Figure 5–2 presents a comparison of recent actual throughput (tps) of each project recently. It can be seen that theoretical TPS has a greater increase than Ethereum (average 15 tx/s). ZK Rollups go above 100 times TPS, and Optimistic Rollups is around 33 times (500 tps). However, since all projects are getting started, they are not popular and fully-functional yet. The actual throughput is still relatively low.
Rollups is not convenient enough at present. Theoretically, users can withdraw their money in several minutes using ZK Rollups. Due to inactive transaction volume, the current withdrawal time can only be achieved in hour level. Even the fastest ones also take 20 minutes (e.g., ZKSwap and Hermez). For Optimistic Rollup, using fraud proofs, it often takes about 1 week to withdraw.
For transaction fee, most basic functions on Layer2 such as transfer and settlement has been greatly improved among above projects. The average fee is less than $1 while transaction behaviors are quite different. In deposits and withdrawals between L1 and L2, due to an interaction with on-chain contract, users still need to be charged based on the gas rate, which is less than or equal to an ordinary transaction on Ethereum. Specifically, deposit executed automatically depends on the complexity of project codes. According to our survey, current deposit fee is about 0.5~1 times of an ordinary transfer on Ethereum. Withdrawal forms a differentiation. For example, ZKSwap charges $5 as a fixed network fee. Optimism, under test, decided to reduce early transaction fee. Actual withdrawal fee is about 1/4 of Ethereum in Loopring. ZkSync is basically equivalent to transfers on Ethereum.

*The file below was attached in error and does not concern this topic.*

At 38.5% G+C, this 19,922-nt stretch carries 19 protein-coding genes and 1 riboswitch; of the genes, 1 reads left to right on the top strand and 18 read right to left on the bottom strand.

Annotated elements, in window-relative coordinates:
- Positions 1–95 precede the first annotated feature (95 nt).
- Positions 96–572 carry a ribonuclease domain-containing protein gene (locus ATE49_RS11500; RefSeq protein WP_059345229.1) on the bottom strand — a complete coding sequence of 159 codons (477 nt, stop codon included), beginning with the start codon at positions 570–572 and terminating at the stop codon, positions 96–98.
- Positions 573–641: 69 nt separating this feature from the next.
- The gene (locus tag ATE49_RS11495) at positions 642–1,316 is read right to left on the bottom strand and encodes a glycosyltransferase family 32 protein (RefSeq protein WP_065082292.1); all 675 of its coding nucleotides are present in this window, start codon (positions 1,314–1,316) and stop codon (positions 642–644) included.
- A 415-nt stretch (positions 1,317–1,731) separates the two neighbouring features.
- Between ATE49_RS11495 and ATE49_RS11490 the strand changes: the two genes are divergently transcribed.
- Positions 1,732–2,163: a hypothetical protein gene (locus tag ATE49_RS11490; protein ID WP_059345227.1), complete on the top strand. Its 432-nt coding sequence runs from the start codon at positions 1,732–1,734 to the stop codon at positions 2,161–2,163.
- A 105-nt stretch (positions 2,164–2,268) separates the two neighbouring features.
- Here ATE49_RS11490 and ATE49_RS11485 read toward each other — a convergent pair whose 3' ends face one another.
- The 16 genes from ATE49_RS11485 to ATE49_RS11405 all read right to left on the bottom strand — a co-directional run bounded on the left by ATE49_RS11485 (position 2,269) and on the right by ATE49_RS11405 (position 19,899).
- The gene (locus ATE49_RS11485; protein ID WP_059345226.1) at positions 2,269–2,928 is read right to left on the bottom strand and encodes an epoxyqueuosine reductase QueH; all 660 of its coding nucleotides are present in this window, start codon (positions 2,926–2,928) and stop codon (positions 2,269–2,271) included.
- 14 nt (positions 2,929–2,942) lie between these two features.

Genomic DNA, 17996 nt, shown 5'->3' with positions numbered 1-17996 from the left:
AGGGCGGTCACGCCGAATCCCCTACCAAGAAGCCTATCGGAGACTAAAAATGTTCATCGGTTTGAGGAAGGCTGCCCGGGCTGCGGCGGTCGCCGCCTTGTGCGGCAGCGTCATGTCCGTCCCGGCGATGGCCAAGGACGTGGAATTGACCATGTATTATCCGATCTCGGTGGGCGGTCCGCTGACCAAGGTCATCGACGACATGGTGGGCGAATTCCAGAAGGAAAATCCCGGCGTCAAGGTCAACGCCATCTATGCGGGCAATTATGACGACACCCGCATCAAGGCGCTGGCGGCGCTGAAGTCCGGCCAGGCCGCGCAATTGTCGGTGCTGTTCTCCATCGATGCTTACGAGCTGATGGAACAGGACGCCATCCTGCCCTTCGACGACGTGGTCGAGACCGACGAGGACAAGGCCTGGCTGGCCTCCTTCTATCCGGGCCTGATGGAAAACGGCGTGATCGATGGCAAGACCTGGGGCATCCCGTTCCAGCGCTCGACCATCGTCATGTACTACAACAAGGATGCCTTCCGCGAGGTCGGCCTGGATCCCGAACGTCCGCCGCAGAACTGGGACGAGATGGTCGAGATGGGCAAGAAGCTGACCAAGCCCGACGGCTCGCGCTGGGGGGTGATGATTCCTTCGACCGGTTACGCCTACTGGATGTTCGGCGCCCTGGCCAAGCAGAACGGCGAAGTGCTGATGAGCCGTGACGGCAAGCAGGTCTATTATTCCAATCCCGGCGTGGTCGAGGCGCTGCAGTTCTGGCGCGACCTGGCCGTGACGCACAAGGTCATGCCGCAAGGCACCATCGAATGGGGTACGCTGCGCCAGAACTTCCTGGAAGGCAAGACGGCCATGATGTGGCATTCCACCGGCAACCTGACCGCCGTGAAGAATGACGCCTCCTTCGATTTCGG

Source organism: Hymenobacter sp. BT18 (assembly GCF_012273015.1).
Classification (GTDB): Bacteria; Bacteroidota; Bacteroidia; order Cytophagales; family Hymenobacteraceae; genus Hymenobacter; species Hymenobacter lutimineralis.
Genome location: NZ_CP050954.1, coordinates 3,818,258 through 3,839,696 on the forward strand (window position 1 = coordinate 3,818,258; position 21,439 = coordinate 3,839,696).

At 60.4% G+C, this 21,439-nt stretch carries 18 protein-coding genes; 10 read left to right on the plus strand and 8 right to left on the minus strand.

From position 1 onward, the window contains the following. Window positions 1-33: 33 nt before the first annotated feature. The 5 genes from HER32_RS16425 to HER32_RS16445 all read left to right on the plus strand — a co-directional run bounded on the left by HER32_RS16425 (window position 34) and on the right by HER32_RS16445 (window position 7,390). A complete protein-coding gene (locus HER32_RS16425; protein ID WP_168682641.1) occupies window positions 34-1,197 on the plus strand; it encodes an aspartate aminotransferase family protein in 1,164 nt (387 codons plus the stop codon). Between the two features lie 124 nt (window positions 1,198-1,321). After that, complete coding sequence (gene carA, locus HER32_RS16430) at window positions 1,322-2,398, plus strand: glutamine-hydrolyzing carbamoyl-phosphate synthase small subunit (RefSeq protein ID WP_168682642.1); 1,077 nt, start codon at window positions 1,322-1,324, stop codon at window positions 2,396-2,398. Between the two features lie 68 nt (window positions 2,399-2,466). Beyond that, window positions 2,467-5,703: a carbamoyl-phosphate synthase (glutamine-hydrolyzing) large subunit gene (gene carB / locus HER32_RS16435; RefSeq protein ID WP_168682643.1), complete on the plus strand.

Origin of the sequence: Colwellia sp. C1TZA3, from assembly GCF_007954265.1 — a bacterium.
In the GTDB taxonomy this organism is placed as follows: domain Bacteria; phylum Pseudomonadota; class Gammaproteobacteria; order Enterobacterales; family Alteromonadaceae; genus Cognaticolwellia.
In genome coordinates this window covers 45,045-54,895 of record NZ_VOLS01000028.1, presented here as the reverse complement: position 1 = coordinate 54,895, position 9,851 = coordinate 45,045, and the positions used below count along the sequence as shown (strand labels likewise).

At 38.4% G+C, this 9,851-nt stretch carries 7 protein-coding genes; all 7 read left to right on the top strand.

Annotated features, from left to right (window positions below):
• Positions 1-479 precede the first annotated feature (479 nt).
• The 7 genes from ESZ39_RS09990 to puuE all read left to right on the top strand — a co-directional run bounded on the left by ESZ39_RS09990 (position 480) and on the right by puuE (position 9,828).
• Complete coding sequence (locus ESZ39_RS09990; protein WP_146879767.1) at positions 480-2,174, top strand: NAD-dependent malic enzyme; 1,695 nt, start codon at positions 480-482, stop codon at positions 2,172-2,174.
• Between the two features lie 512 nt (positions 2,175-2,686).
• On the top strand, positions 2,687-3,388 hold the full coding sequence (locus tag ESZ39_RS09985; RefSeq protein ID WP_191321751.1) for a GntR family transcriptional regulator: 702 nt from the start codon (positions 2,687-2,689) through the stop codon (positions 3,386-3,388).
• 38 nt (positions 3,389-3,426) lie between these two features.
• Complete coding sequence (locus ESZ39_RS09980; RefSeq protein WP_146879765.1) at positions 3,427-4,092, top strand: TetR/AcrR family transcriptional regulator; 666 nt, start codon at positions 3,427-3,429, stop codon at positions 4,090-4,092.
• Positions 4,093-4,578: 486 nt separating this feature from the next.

From a comprehensive analysis on locked value and performance, Layer2 scaling solutions are still in quite early stage, waiting for a promotion by major DeFi that attract more users to migrate. At present, zkSync and Optimism are not completed. Fully functional version will be launched in August and July, respectively. Major applications such as Curve, Sushi, Uniswap and Compound have not yet released a usable version.
In future, users can experience more complete on-chain activities in Layer2, faster and cheaper with the landing of zkSync and Optimism. Moreover, since Uniswap V3 was launched, capital efficiency has been greatly improved. But the corresponding costs also increased. If a Layer2 version is produced, more LP will participate in it. It is promising to develop a new project based on NFT.